Healthy lifestyle · Homesteading · Money savers · Urban skills

Detergent-free household

dishwasherI did it.

As of this week, I have no detergents in my regular cleaning lineup. Instead, I am using a combination of natural soaps and other products.

  • Laundry detergent:  Dr. Bronner’s Citrus Castile Liquid Soap, borax and washing soda.
  • Shampoo: Kiss My Face Olive Oil Bar Soap (I was using “shampoo bars” but discovered this works even better, and my hair loves it)
  • Dishwashing detergent: Dr. Bronners and water, roughly half and half
  • Hand soap: Dr. Bronners and water in a recycled foaming soap pump dispenser
  • Toothpaste: I just started Heritage Products Ipsab Tooth Powder, which contains salt and prickly ash; it’s a bit odd to brush your teeth with salt but it may have long-term benefits
  • General cleaning spray (also for mopping): a little Dr. Bronners mixed with water and white vinegar
  • Window cleaner: vinegar and water

And the last to go:

  • Automatic dishwasher detergent:  a squirt of Dr. Bronners plus less than 1/4 cup washing soda added to the dispensers in the machine.

For all of these uses, the proportions of soap to water (or other items) isn’t scientific. For something like a counter spray, you mainly want water with vinegar, with just a little soap, but for something like dishes, you’ll want to use more soap. The trick is to use as little of the products as possible to get results, so you might need to experiment.

Now, instead of harsh petroleum products and random chemicals that could cause all kinds of havoc with my body and the environment, have to be tested on animals and have a whole host of other issues (see my post on making my own laundry detergent for more on that), I use much more gentle and biodegradable options. It’s also huge money saver. Although a bottle of Dr. Bronner’s, or a box of Borax, might cost more than a bottle of generic dishsoap, they each last a long time. Most ingredients also have multiple uses and I can mix up more as needed. Best of all, by shopping at Wheatsville Co-Op, I’m able to buy my Dr. Bronner’s in bulk, which is considerably cheaper.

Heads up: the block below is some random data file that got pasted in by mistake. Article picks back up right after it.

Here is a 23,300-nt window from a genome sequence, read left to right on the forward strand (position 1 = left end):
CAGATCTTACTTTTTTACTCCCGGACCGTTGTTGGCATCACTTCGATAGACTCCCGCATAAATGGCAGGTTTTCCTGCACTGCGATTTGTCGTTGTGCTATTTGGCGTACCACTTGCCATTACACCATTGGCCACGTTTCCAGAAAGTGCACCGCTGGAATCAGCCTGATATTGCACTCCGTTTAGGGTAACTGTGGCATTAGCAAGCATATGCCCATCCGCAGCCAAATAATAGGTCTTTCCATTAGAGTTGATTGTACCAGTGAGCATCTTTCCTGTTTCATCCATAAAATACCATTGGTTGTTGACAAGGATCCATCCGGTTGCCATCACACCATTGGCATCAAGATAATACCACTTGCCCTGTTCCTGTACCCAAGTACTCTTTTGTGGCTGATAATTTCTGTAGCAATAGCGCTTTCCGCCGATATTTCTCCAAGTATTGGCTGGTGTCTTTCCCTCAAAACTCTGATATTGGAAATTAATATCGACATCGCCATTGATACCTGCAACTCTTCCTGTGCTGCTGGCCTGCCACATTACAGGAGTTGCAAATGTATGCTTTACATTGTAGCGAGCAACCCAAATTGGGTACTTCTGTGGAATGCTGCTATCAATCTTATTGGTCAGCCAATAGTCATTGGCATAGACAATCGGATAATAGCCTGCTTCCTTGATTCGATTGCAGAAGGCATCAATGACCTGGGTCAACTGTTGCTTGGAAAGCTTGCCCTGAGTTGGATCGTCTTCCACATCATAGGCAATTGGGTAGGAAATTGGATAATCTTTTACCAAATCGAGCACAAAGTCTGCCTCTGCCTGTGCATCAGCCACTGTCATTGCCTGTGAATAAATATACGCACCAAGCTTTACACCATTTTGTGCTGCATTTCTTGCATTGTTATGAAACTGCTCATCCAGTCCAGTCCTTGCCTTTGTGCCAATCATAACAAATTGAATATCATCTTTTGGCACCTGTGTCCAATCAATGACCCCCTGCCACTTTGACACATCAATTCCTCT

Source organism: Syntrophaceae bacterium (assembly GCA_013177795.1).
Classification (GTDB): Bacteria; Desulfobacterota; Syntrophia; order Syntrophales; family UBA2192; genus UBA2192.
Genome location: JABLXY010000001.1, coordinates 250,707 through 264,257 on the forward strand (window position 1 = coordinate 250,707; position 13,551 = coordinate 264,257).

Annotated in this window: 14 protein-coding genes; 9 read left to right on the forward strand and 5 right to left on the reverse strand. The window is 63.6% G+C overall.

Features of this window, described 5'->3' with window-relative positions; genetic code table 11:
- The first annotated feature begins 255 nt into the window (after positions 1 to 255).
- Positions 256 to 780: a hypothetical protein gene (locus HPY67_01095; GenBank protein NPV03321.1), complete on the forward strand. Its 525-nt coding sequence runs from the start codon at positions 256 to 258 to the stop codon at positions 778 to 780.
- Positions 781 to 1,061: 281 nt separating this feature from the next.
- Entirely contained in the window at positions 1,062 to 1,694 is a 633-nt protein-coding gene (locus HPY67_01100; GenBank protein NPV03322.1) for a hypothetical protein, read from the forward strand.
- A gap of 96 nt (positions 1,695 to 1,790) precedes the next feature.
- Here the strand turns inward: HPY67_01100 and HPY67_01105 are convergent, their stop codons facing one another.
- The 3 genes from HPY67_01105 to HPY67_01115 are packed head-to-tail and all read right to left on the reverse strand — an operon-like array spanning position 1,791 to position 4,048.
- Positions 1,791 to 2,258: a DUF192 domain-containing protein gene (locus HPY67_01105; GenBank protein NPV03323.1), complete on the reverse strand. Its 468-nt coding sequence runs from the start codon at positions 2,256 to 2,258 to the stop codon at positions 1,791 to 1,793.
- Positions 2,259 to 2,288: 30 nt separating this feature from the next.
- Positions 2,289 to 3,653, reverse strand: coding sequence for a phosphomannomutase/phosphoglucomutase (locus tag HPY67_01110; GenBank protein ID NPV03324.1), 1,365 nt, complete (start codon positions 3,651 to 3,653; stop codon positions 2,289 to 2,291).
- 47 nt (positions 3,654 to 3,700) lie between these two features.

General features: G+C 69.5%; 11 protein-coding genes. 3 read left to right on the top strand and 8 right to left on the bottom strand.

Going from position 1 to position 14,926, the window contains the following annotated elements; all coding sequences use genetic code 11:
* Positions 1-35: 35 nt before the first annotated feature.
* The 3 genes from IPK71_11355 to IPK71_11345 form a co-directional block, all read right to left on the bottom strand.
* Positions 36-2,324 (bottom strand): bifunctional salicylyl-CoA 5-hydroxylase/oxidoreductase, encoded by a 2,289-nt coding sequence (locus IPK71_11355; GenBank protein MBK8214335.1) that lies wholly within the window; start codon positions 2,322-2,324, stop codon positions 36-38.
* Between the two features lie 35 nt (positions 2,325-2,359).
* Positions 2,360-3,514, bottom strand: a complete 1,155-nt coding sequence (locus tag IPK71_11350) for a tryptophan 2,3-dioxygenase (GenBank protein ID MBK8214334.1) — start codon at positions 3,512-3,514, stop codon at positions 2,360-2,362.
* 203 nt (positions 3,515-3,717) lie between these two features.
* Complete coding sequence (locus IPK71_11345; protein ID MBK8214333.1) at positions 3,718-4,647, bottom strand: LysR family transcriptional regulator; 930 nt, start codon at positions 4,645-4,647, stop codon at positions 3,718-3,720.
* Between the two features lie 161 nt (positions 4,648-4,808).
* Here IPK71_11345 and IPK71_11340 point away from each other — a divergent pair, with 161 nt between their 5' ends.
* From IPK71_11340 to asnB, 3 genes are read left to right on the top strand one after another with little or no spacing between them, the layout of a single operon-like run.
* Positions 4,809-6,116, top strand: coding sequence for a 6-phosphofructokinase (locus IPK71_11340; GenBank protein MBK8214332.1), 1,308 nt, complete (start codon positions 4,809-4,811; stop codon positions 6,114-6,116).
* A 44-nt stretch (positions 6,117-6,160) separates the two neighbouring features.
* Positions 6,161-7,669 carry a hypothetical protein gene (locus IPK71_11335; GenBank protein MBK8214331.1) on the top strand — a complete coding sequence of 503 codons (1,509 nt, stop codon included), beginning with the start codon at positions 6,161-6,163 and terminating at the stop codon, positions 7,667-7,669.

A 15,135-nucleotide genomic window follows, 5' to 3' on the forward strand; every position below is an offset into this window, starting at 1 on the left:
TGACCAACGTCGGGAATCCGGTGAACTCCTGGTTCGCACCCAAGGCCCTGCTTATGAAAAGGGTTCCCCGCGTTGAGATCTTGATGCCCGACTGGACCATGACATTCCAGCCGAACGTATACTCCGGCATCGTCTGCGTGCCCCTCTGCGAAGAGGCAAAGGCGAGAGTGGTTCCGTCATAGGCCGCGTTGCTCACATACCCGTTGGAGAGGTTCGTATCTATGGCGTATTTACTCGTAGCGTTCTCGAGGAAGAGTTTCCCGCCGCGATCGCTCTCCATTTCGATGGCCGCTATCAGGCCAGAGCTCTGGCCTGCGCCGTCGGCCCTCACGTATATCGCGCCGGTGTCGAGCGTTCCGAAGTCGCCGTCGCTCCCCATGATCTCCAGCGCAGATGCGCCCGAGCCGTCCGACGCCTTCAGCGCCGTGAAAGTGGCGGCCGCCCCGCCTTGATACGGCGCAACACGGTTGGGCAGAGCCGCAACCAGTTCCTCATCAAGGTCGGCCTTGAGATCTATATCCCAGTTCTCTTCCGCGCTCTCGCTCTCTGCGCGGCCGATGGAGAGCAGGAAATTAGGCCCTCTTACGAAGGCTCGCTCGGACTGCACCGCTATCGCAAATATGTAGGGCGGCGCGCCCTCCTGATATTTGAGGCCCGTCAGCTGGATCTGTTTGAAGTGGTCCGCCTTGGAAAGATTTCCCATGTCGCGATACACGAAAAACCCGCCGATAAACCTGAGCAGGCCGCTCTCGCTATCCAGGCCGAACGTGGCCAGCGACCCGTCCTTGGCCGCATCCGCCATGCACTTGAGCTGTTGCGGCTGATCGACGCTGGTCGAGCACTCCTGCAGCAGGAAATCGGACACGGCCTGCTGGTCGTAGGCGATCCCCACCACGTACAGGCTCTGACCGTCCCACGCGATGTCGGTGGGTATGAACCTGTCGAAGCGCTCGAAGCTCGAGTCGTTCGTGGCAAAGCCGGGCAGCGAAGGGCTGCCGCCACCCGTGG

The next step is to make my own soap… so stay tuned!

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6 thoughts on “Detergent-free household

    1. A couple things I discovered is that the Dr. Bronner’s soap alone is pretty much all you need. However, it has a nasty habit of leaving a white film on everything. A rinse with vinegar at the end will clear that up. I figured this out by looking at commercial natural dishwasher detergents, all of which have some sort of acid like citric acid in them. Worth giving a try!

      1. Yah, we’ve had to use a lemi-shine powder to get rid of film… I guess the water is a little hard around here.

    1. A couple things I discovered is that the Dr. Bronner’s soap alone is pretty much all you need. However, it has a nasty habit of leaving a white film on everything. A rinse with vinegar at the end will clear that up. I figured this out by looking at commercial natural dishwasher detergents, all of which have some sort of acid like citric acid in them. Worth giving a try!

      1. Yah, we’ve had to use a lemi-shine powder to get rid of film… I guess the water is a little hard around here.

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